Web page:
“While in virtually all Western societies there exists, of course, a constitutional right to religious freedom, the political and judicial powers of current Western liberal democracies interpret this religious freedom not as a constitutional human right antecedent to normative political categories of ‘public’ versus ‘private,’ but merely as a political right within them. Normatively framed in such a way, the right to religious freedom turns into a right of free exercise that pertains first and foremost to the private sphere and, under increasingly restrictive conditions, also to the social sphere. According to this by now quasi hegemonic secularist interpretation of the freedom of religion, the public sphere belongs exclusively to ‘secular’ reason and discourse. Religious belief and practice are constitutionally protected as long as they remain within the parameters of the private and social spheres.”

Later in the chapter, Hütter raises significant objections to the limits of this protection. Just as “it is according to the very nature of the virtue of justice to transcend and to encompass both the public and the private spheres,” so “the virtue of religion, rightly understood and practiced . . . resists submission to the superimposition of a political disciplinary distinction that compromises the essence of the virtue itself. . . . Being directed to the highest good, the summum bonum, reverence of and honor to the first principle of the creation and government of things, the first truth and sovereign good — in short, the triune Lord — this virtue is only practiced authentically according to its nature when it is practiced in the political public such that the political public itself is rightly ordered to the first principles of the creation and government of things.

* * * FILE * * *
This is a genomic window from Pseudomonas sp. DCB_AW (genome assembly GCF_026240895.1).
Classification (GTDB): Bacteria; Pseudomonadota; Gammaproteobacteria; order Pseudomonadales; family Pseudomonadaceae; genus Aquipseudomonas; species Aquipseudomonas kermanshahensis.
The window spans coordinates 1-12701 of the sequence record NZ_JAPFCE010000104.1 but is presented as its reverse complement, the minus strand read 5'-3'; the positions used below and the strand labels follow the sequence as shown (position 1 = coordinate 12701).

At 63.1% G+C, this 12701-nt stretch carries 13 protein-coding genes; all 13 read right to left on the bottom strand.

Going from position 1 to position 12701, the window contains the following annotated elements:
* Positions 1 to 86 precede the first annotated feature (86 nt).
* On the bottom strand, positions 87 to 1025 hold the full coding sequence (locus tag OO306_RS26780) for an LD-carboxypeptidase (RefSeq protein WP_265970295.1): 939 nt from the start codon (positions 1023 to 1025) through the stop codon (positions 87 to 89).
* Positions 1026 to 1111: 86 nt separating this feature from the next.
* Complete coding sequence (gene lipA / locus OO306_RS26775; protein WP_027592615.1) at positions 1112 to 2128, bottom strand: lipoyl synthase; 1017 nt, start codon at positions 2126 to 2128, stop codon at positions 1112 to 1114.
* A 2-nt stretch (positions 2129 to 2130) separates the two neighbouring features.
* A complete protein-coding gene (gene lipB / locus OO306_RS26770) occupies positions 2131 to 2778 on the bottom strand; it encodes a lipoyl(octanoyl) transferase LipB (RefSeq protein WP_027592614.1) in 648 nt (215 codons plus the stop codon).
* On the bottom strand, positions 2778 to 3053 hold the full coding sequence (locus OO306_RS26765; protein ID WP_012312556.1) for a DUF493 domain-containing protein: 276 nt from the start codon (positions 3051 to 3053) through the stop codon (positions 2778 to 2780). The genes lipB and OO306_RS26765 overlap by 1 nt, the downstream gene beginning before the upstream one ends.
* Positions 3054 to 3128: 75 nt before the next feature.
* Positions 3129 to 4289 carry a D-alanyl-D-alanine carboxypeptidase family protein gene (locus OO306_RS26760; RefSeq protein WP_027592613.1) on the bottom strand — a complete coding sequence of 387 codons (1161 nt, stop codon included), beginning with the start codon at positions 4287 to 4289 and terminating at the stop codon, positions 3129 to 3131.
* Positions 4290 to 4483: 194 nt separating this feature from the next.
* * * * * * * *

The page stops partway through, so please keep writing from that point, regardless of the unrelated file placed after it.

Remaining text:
“Now, to say the least, this is obviously not how contemporary democracies constitute themselves in the spirit of sovereign secularism. Banishing the practice of the virtue of religion from the political public is a constitutive element of their self-understanding. Of course, to force the virtue of religion into the purely private sphere is to force it to turn into its own counterfeit. . . .